figure(a) WGM spectra of a 10-μm-diameter polystyrene microsphere attached to the tip of a MOF below (black) and above (red) its lasing threshold. (b) The lasing characteristic of the microsphere. (c) A lasing microsphere attached to a fiber in which the propagation of WGMs in the equatorial plane can be clearly seen. [François et al. Sensors 15, 1168 (2015)].

Whispering gallery mode (WGM) spectroscopy has been at the forefront of developments in optical biosensing. This is largely due to WGM’s exceptional molecular-level detection limits.1 However, using WGM spectroscopy outside of research environments remains a considerable challenge because WGMs, whether in spheres, toroids or capillaries, are interrogated using a cumbersome phase-matching coupling scheme with either a fiber taper or a prism. Any fluctuation of the gap between the resonator and the taper or prism induces a variation in the resonance positions, which is detrimental to biosensing applications in which the spectral shift of the resonances is used to infer changes in the surrounding refractive index.
 
Fluorescent microresonators, which permit remote excitation and readout of a WGM-modulated fluorescence signal, do not suffer from the same practical constraints and have therefore attracted considerable attention for in vivo sensing applications.2 However, the lower Q factors realized for fluorescent resonators, typically orders of magnitude below their passive resonator counterparts, pose a significant limitation.
 
Our recent work demonstrates that by combining the unique light-guiding properties of microstructured optical fibers (MOF) with fluorescent microspheres, some of the intrinsic limitations of fluorescent microresonators can be alleviated. Modelling WGMs in fluorescent microspheres has allowed us to pinpoint the ideal diameter of microsphere resonators for a large range of materials, enabling optimization of both the refractive index sensitivity and resolution, and hence, detection limit.3 We have also shown lasing in what we believe is the smallest resonators ever reported in aqueous solution (Ø = 10 μm polystyrene) by tuning the dye concentration to avoid dye self-quenching and consequently minimizing the lasing threshold.4 Moreover, achieving WGM lasing of a microsphere at the tip of a MOF results in unprecedented Q factor enhancements—for example, 2 × 104 compared to about 103 for the same free-floating microsphere below its lasing threshold.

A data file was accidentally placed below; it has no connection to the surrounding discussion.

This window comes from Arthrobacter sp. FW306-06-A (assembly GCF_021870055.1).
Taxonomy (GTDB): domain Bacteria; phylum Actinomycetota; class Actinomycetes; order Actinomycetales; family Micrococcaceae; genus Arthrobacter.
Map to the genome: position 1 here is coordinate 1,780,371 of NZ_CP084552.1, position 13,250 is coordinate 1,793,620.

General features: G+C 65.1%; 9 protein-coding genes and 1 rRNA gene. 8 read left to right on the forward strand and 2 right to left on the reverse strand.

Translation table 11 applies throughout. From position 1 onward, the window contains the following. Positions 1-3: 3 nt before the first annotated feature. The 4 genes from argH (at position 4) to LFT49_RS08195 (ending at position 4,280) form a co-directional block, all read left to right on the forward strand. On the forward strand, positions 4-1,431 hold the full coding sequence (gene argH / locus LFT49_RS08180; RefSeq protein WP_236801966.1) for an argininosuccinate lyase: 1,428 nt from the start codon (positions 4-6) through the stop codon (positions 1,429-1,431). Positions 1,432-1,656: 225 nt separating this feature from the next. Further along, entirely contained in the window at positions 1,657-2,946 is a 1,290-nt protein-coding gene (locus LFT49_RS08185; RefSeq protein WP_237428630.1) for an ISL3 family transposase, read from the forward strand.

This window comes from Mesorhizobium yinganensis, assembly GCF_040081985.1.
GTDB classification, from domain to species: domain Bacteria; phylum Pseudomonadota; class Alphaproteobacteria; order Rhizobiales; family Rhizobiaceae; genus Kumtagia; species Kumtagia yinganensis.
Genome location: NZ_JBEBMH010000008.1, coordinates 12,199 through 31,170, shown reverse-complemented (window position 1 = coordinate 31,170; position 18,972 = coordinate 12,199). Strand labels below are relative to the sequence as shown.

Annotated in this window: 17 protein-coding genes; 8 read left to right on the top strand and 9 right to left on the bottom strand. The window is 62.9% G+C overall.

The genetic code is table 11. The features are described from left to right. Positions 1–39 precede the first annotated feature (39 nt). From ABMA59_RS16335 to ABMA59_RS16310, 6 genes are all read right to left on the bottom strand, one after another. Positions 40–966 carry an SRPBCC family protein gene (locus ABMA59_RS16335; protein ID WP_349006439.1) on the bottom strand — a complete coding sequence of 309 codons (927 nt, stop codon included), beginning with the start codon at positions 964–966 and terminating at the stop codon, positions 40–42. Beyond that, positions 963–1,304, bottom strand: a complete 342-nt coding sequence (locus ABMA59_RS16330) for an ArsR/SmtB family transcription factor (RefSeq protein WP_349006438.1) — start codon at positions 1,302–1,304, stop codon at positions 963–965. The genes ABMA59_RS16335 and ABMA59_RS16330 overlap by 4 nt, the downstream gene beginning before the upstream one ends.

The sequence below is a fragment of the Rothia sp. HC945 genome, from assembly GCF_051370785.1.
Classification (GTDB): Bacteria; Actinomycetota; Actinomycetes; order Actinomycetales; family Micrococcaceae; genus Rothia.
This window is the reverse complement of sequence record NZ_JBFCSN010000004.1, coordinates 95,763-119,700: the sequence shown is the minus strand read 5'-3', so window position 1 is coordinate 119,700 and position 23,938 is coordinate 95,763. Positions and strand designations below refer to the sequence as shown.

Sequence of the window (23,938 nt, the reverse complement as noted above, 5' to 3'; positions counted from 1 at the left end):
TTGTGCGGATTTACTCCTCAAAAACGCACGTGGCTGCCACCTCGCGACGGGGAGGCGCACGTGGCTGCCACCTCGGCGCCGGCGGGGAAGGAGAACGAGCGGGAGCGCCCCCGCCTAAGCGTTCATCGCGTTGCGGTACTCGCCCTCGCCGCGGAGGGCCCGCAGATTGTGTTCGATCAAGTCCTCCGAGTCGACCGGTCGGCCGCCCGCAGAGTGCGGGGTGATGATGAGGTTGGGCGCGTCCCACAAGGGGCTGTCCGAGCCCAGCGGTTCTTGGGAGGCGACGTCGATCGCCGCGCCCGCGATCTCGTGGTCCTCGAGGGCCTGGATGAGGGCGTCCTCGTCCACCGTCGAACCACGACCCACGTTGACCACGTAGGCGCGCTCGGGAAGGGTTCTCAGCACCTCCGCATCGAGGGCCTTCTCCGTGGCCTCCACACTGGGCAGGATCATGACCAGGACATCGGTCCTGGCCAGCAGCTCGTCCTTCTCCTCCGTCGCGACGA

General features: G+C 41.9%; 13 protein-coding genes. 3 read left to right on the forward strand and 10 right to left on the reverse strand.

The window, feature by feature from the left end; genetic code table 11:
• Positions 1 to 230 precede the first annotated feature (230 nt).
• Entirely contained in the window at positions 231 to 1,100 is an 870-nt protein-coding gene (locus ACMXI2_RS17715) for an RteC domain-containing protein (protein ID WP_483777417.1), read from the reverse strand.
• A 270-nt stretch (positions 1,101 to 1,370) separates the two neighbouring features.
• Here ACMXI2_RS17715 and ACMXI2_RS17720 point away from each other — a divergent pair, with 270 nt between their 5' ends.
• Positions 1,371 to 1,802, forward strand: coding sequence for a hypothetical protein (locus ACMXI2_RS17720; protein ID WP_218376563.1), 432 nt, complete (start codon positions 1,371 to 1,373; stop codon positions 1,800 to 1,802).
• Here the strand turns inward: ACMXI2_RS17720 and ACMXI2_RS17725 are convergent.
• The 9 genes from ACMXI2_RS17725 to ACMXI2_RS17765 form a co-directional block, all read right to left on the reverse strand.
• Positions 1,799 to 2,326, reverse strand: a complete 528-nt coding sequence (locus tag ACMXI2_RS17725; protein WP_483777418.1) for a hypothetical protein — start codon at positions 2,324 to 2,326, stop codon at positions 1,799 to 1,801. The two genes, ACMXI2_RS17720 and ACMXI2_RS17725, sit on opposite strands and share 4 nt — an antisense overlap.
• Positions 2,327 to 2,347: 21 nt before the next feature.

Building on these results, we have shown that this simple approach of combining lasing microspheres with MOFs improves the detection limit of specific biomolecules when used as a dip sensor, thereby paving a pathway for new in vivo biological sensing modalities.5


Researchers

Alexandre François, Shahraam Afshar V. and Tanya M. Monro, University of Adelaide, Australia; University of South Australia
 
Tess Reynolds, Nicolas Riesen, Jonathan M.M. Hall and Matthew R. Henderson, University of Adelaide

References

1. Baaske et al. Nat. Nanotech. 9, 933 (2014).
 
2. Humar et al. Nat. Photon. 9, 572 (2015).
 
3. Reynolds et al. Opt. Express 23, 14784 (2015).
 
4. François et al. Appl. Phys. Lett. 106, 031104 (2015).
 
5. François et al. Sensors 15, 1168 (2015).